Now we can forever and a day try to blame one another for past wrongs, which were committed on both sides and go right the way to 10 downing street. or we can try to build a better more tolerant future together.

            No one is trying to glorify violence, unionism is trying to blame everything on republicans and that I cannot and will not accept.

            We need to accept what happened and agree a narrative including unionism accepting its wrongs also.

            Otherwise the conflict will remain on-going in the minds of unionism

          • MT June 6, 2016 at 11:22 am #

            “No one is trying to glorify violence,”

            PSF is.

            “Otherwise the conflict will remain on-going in the minds of unionism”

            Everyone except PSF, dissidents and loyalists accepts that terror was wrong and the terror campaigns were unjustified. It is those who seek to glorify and legitimise “the conflict” who are the problem, not those who always opposed it and continue so to do.

          • jessica June 6, 2016 at 12:00 pm #

            Tell me MT, do you consider commemorations to the dead of the world wars or Falkland’s for etc… to be glorification of the violence involved?

            Do you consider the UDR statue in Lisburn to be glorification of UDR violence?

            Are poppy’s worn to glorify the violence of wars or is it only the commemoration of Irish republicans who died in conflict that equates to glorifying violence.

            Let me tell you, I will not accept any reconciliation with unionism that entails the demonisation of Irish republicans.

            A line needs to be drawn in the sand now and decisions made throughout this island as to what future we want to have.

            I would also like Sinn Fein to clarify their position on this.

          • Wolfe tone June 6, 2016 at 1:45 pm #

            MT, there will always be people who view the IRA as legitimate. Their war with the British state will be viewed by a substantial amount of the population, as legitimate. You or anyone else saying it wasn’t , doesn’t make it so. The sooner folk like you get it into your head and accept others’ point of view then we can move on. You and your ilk are holding everyone back in your pursuit of sackcloth and ashes. Btw, even if Martin McGuinness, with blackened face, got down on his knees and stated the IRA were illigitimate, it still wouldn’t make it so.

          • MT June 6, 2016 at 6:01 pm #

            “MT, there will always be people who view the IRA as legitimate.”

            I’ve no doubt there will be, just as there will always be people who view loyalists, ISIS, ETA, al-Qaeda etc as legitimate.

            “Their war with the British state will be viewed by a substantial amount of the population, as legitimate.”

            That is a sad truth. But more happily, the great majority always did and continue to view it as illegitimate.

            “You or anyone else saying it wasn’t , doesn’t make it so.”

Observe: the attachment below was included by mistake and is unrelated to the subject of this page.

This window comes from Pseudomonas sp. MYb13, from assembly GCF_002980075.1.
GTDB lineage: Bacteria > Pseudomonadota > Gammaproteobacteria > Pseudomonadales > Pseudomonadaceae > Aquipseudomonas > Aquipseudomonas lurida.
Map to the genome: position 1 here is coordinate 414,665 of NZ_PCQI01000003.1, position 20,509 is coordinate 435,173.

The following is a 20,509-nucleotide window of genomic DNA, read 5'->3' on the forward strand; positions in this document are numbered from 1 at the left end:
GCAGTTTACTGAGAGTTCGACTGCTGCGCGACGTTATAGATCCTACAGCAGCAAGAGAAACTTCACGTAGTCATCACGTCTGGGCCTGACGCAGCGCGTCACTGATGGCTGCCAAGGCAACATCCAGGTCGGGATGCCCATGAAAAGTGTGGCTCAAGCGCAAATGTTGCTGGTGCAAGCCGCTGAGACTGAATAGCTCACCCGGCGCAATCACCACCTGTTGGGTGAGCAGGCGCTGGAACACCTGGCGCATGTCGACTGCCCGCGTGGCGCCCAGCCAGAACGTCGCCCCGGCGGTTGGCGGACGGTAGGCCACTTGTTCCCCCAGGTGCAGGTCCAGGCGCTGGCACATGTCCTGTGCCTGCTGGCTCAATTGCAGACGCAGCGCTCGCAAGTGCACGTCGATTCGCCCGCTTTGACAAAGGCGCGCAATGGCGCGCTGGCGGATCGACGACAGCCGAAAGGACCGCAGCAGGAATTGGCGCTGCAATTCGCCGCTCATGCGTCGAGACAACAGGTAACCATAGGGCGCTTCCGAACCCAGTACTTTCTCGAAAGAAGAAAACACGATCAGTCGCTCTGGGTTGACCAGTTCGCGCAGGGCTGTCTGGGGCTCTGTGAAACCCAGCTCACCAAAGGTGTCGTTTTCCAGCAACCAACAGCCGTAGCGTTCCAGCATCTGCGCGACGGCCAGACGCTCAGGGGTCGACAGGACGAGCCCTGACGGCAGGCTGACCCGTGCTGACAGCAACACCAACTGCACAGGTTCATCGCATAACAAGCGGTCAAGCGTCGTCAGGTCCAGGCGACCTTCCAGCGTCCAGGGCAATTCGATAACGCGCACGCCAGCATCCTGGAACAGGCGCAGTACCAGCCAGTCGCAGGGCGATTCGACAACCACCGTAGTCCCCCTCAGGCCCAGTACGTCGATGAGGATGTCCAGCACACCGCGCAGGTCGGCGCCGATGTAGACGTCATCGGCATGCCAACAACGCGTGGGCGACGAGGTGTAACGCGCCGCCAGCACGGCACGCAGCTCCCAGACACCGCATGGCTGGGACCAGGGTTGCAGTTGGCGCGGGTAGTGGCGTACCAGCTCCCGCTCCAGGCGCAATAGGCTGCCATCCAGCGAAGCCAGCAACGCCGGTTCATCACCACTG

Obviously. It is the ethical norms of our society that make it so.

            “The sooner folk like you get it into your head and accept others’ point of view then we can move on.”

            I’m afraid you’ve got it the wrong way round. The need is for people to move away from terror legitimation and accept that murder and terror are wrong. Only then can we have true reconciliation.

            “You and your ilk are holding everyone back in your pursuit of sackcloth and ashes.”

            I’m not holding anyone back. Nor am I pursuing sackcloth and ashes.

            “Btw, even if Martin McGuinness, with blackened face, got down on his knees and stated the IRA were illigitimate, it still wouldn’t make it so.”

            Of course not. Their illegitimate status is not dependent on the say so of its members or apologists.

  6. Wolfe tone June 7, 2016 at 11:32 am #

    ‘Of course not. Their illigitimate status is not dependent on the say so its members or apologists.’ Ditto the British terrorist state.
    Time to move on M.T and accept the IRA has more legitimacy in Ireland than the British establishment ever had. I’d hazard a guess and say even the majority of people of Britain would agree to that. The British state even endorsed that belief when they negotiated with them for many years, no matter they may have said in public.

    • MT June 7, 2016 at 2:09 pm #

      “‘Of course not. Their illigitimate status is not dependent on the say so its members or apologists.’ Ditto the British terrorist state.”

      There was no “British terrorist state”, but obviously the legitimacy of any state is not dependent on the say so of the state itself, and I never said it was.

      “Time to move on M.T and accept the IRA has more legitimacy in Ireland than the British establishment ever had. I’d hazard a guess and say even the majority of people of Britain would agree to that. The British state even endorsed that belief when they negotiated with them for many years, no matter they may have said in public.”

      I don’t need to move on. I’ve always been in the right place (opposition to terror, support for peace and democracy, respect and tolerance): the place where SF now seeks to go. The “IRA” didn’t have more legitimacy than “the British establishment”. On the contrary it had no legitimacy. And the British state didn’t endorse any “belief” about legitimacy, by negotiating or anything else.